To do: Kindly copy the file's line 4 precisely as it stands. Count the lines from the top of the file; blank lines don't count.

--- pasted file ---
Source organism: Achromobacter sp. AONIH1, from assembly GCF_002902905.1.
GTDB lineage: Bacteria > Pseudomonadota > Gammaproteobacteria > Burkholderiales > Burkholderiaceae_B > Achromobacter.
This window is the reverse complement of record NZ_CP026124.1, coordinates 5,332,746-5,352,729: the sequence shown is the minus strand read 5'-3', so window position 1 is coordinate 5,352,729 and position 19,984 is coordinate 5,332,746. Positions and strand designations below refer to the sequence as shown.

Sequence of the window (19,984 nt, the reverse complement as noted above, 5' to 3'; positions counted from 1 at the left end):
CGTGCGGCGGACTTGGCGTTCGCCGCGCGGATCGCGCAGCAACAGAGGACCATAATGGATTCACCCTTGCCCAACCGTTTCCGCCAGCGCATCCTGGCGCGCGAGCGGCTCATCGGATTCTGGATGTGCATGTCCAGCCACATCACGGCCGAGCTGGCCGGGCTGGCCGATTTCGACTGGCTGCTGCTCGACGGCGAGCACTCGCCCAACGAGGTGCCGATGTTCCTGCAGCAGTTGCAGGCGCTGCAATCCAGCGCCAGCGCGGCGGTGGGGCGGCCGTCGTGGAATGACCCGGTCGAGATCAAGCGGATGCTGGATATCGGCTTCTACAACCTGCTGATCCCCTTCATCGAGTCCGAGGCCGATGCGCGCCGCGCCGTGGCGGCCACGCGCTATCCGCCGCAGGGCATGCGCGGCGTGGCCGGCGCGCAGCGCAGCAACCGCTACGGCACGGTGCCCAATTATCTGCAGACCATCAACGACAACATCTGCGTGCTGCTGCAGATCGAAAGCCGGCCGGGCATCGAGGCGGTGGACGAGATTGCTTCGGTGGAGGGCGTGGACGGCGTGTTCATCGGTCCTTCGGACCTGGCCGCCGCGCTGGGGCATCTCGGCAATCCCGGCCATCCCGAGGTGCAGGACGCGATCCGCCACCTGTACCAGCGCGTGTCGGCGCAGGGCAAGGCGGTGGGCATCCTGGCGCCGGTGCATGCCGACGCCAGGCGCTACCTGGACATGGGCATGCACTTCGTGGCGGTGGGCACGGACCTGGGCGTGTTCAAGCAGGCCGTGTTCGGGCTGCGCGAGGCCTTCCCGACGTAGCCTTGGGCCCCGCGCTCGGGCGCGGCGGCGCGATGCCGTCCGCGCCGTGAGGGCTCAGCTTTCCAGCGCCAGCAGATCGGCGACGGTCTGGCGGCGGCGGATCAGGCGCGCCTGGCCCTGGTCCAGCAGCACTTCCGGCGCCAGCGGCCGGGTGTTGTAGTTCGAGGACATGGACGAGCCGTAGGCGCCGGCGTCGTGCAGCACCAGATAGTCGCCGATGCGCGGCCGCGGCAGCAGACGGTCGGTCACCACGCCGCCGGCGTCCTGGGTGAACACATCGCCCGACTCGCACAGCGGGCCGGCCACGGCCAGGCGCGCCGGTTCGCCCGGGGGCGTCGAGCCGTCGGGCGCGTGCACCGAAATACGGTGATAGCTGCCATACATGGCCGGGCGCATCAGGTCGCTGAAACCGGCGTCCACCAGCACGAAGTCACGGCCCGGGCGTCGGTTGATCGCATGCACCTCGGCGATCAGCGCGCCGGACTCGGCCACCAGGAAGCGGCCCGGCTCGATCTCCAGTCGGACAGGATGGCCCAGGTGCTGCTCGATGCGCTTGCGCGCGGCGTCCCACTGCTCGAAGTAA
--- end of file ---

Sequence of the window (19,984 nt, the reverse complement as noted above, 5' to 3'; positions counted from 1 at the left end):